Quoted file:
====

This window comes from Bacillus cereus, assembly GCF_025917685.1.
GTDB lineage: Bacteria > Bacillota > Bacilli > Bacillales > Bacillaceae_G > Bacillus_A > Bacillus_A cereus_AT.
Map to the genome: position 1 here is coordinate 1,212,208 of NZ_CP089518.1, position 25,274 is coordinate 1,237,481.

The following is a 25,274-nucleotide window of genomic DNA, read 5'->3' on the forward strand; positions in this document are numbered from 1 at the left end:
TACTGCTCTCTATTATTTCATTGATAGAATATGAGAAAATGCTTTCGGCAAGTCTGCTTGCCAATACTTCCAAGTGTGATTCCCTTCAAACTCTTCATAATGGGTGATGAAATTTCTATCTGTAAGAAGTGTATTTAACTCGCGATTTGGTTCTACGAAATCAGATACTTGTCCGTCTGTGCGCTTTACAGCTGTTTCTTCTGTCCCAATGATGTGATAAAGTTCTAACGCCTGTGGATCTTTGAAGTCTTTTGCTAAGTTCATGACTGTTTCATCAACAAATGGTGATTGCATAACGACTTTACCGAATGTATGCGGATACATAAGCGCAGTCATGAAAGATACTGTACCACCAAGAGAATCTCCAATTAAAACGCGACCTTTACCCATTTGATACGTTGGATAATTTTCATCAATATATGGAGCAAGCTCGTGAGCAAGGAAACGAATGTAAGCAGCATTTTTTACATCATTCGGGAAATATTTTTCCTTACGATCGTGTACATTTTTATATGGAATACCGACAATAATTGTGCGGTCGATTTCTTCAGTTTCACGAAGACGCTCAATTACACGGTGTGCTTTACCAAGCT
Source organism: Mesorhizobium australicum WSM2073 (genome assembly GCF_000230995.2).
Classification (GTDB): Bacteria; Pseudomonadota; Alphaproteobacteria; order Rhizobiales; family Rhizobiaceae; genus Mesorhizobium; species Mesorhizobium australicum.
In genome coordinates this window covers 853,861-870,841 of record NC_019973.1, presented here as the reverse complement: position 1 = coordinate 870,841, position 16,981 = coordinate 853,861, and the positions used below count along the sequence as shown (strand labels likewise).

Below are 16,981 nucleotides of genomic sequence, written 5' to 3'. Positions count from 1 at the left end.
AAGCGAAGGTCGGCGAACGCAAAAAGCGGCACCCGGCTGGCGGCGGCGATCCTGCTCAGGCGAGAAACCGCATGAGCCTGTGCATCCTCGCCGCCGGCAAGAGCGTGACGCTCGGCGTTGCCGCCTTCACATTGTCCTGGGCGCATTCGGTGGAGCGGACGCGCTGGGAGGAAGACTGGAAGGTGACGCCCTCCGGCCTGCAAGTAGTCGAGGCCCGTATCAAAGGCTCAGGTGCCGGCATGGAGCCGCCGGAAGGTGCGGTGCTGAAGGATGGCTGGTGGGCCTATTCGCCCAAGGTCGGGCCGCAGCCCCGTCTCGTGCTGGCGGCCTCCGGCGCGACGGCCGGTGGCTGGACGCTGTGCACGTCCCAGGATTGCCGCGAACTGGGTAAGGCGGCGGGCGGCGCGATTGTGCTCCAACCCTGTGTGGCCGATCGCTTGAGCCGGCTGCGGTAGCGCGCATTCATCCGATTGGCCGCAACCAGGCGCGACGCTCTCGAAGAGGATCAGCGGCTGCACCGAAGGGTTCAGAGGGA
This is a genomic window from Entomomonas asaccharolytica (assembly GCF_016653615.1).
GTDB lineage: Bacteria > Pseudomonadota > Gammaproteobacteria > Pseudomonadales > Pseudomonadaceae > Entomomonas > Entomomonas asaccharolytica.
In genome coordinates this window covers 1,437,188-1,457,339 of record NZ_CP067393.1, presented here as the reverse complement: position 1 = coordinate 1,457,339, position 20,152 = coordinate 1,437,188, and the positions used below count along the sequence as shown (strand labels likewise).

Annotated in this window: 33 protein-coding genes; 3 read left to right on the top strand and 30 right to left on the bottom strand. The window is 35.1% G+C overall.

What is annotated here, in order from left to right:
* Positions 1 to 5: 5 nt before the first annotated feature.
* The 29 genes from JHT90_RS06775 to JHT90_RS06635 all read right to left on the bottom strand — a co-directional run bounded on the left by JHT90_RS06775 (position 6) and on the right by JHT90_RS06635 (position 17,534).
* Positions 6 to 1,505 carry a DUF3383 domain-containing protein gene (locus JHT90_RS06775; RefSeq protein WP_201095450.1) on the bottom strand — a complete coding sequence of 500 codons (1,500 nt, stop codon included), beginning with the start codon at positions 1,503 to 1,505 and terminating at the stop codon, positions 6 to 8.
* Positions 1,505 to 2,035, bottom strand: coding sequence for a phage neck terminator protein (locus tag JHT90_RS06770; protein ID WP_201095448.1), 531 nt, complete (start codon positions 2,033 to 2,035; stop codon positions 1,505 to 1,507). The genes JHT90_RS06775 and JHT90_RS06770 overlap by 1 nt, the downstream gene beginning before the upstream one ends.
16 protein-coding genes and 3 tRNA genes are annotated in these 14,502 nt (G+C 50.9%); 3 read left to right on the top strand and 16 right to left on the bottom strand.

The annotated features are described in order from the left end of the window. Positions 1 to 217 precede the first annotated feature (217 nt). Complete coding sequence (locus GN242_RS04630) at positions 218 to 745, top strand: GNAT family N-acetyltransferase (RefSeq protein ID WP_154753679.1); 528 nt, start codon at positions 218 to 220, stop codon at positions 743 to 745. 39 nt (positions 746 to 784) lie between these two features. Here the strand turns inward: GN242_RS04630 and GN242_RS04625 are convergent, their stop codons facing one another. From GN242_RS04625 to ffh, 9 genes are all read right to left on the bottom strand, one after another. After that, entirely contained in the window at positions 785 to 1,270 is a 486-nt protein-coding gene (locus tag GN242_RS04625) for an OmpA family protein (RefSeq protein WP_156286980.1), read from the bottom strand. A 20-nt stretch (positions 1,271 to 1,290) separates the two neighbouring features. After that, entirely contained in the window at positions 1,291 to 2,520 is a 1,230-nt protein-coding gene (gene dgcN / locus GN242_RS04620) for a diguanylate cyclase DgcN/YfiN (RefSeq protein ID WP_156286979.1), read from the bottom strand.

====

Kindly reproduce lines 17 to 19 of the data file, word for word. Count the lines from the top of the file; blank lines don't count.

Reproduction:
* The 29 genes from JHT90_RS06775 to JHT90_RS06635 all read right to left on the bottom strand — a co-directional run bounded on the left by JHT90_RS06775 (position 6) and on the right by JHT90_RS06635 (position 17,534).
* Positions 6 to 1,505 carry a DUF3383 domain-containing protein gene (locus JHT90_RS06775; RefSeq protein WP_201095450.1) on the bottom strand — a complete coding sequence of 500 codons (1,500 nt, stop codon included), beginning with the start codon at positions 1,503 to 1,505 and terminating at the stop codon, positions 6 to 8.
* Positions 1,505 to 2,035, bottom strand: coding sequence for a phage neck terminator protein (locus tag JHT90_RS06770; protein ID WP_201095448.1), 531 nt, complete (start codon positions 2,033 to 2,035; stop codon positions 1,505 to 1,507). The genes JHT90_RS06775 and JHT90_RS06770 overlap by 1 nt, the downstream gene beginning before the upstream one ends.